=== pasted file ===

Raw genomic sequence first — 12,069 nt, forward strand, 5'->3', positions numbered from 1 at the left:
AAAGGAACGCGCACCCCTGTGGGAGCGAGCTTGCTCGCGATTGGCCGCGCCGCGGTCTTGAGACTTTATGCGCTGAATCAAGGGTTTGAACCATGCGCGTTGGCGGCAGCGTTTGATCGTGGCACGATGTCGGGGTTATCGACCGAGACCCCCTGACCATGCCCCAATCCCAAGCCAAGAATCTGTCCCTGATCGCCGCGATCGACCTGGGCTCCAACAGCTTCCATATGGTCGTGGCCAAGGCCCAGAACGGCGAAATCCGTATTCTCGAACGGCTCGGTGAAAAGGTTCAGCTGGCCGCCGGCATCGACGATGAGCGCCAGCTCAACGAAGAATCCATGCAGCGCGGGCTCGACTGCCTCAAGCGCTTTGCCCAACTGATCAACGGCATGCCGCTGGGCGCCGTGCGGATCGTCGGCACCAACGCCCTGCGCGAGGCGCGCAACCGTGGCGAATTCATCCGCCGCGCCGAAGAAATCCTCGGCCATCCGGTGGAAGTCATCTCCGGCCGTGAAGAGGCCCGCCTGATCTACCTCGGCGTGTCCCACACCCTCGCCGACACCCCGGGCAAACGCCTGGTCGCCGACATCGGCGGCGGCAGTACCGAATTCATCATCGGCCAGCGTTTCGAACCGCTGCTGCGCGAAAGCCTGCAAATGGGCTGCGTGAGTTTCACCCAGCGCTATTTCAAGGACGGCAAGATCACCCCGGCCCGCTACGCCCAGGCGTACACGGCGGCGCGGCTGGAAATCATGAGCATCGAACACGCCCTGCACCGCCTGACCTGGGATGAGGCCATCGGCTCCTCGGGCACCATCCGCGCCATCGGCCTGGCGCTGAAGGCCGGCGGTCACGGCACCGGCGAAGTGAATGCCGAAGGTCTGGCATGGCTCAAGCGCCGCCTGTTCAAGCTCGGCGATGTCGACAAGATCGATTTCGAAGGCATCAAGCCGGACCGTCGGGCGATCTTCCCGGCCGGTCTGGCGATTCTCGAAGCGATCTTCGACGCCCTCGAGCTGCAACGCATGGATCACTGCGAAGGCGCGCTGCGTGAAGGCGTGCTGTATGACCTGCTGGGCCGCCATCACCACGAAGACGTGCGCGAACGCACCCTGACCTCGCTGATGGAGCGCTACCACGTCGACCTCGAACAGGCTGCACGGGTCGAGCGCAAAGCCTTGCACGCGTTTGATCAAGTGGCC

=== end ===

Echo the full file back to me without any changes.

Raw genomic sequence first — 12,069 nt, forward strand, 5'->3', positions numbered from 1 at the left:
AAAGGAACGCGCACCCCTGTGGGAGCGAGCTTGCTCGCGATTGGCCGCGCCGCGGTCTTGAGACTTTATGCGCTGAATCAAGGGTTTGAACCATGCGCGTTGGCGGCAGCGTTTGATCGTGGCACGATGTCGGGGTTATCGACCGAGACCCCCTGACCATGCCCCAATCCCAAGCCAAGAATCTGTCCCTGATCGCCGCGATCGACCTGGGCTCCAACAGCTTCCATATGGTCGTGGCCAAGGCCCAGAACGGCGAAATCCGTATTCTCGAACGGCTCGGTGAAAAGGTTCAGCTGGCCGCCGGCATCGACGATGAGCGCCAGCTCAACGAAGAATCCATGCAGCGCGGGCTCGACTGCCTCAAGCGCTTTGCCCAACTGATCAACGGCATGCCGCTGGGCGCCGTGCGGATCGTCGGCACCAACGCCCTGCGCGAGGCGCGCAACCGTGGCGAATTCATCCGCCGCGCCGAAGAAATCCTCGGCCATCCGGTGGAAGTCATCTCCGGCCGTGAAGAGGCCCGCCTGATCTACCTCGGCGTGTCCCACACCCTCGCCGACACCCCGGGCAAACGCCTGGTCGCCGACATCGGCGGCGGCAGTACCGAATTCATCATCGGCCAGCGTTTCGAACCGCTGCTGCGCGAAAGCCTGCAAATGGGCTGCGTGAGTTTCACCCAGCGCTATTTCAAGGACGGCAAGATCACCCCGGCCCGCTACGCCCAGGCGTACACGGCGGCGCGGCTGGAAATCATGAGCATCGAACACGCCCTGCACCGCCTGACCTGGGATGAGGCCATCGGCTCCTCGGGCACCATCCGCGCCATCGGCCTGGCGCTGAAGGCCGGCGGTCACGGCACCGGCGAAGTGAATGCCGAAGGTCTGGCATGGCTCAAGCGCCGCCTGTTCAAGCTCGGCGATGTCGACAAGATCGATTTCGAAGGCATCAAGCCGGACCGTCGGGCGATCTTCCCGGCCGGTCTGGCGATTCTCGAAGCGATCTTCGACGCCCTCGAGCTGCAACGCATGGATCACTGCGAAGGCGCGCTGCGTGAAGGCGTGCTGTATGACCTGCTGGGCCGCCATCACCACGAAGACGTGCGCGAACGCACCCTGACCTCGCTGATGGAGCGCTACCACGTCGACCTCGAACAGGCTGCACGGGTCGAGCGCAAAGCCTTGCACGCGTTTGATCAAGTGGCC